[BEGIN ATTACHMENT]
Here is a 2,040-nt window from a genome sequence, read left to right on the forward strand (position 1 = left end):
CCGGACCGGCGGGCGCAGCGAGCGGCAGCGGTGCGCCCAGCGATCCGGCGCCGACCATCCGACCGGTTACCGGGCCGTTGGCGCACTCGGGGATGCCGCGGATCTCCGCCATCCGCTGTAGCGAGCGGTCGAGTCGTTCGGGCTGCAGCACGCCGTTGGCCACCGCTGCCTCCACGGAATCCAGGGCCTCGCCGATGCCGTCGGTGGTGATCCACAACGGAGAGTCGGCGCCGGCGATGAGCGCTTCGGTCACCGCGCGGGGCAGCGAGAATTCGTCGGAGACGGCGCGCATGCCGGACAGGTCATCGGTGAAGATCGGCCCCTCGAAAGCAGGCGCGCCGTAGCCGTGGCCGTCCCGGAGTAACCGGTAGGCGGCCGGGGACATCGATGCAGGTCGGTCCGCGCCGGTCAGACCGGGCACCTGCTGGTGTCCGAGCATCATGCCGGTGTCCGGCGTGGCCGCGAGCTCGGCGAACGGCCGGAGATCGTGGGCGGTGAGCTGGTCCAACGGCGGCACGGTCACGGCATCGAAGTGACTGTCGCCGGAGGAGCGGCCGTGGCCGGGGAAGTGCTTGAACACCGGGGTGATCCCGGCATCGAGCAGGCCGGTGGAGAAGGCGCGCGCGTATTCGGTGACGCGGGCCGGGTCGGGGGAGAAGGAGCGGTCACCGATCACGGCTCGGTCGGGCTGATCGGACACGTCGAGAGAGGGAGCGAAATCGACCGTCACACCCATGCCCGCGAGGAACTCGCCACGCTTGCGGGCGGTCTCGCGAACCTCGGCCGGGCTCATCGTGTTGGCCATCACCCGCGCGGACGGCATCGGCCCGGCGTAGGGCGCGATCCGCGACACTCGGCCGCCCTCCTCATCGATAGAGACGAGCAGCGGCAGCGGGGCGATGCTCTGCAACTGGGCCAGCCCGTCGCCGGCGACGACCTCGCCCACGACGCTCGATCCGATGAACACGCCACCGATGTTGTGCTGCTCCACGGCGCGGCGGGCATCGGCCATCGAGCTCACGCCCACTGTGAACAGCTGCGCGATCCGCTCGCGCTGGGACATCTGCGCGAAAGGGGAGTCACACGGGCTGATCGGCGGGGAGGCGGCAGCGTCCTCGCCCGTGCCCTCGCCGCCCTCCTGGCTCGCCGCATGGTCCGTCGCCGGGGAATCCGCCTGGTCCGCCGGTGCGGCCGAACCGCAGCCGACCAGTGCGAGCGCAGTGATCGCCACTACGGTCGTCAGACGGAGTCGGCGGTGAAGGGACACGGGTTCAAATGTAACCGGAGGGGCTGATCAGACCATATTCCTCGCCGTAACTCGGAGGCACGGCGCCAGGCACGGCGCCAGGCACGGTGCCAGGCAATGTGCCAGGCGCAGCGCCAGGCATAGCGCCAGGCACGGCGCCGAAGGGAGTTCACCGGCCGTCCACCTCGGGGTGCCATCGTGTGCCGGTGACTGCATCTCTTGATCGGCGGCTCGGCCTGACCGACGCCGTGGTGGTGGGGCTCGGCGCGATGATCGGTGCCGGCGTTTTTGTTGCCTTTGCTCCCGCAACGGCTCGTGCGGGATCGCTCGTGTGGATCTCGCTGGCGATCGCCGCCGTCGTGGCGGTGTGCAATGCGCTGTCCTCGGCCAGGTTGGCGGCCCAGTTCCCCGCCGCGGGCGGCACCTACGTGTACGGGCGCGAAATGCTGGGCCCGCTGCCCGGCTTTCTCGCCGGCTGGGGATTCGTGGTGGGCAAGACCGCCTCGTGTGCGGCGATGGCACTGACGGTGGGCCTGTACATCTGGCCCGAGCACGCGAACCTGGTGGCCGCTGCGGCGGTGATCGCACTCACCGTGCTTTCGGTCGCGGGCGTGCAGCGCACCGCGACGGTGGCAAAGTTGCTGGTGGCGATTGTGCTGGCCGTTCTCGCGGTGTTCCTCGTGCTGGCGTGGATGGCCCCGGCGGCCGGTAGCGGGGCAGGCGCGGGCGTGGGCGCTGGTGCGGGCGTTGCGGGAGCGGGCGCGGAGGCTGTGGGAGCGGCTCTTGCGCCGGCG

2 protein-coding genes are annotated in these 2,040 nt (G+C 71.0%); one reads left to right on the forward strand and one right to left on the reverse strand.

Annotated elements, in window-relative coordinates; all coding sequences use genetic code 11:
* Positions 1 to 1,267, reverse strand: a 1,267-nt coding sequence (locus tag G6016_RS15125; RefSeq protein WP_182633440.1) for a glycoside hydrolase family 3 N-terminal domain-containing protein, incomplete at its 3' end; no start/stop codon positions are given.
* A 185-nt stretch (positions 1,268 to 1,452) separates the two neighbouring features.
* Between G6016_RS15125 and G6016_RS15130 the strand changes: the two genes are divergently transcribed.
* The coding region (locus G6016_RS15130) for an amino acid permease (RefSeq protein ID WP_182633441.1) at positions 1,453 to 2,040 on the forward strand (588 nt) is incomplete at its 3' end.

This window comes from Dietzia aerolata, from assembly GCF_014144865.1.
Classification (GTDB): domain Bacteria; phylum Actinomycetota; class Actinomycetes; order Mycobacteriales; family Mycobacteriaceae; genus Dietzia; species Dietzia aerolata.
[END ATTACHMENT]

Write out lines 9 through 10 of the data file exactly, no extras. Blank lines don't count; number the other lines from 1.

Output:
This window comes from Dietzia aerolata, from assembly GCF_014144865.1.
Classification (GTDB): domain Bacteria; phylum Actinomycetota; class Actinomycetes; order Mycobacteriales; family Mycobacteriaceae; genus Dietzia; species Dietzia aerolata.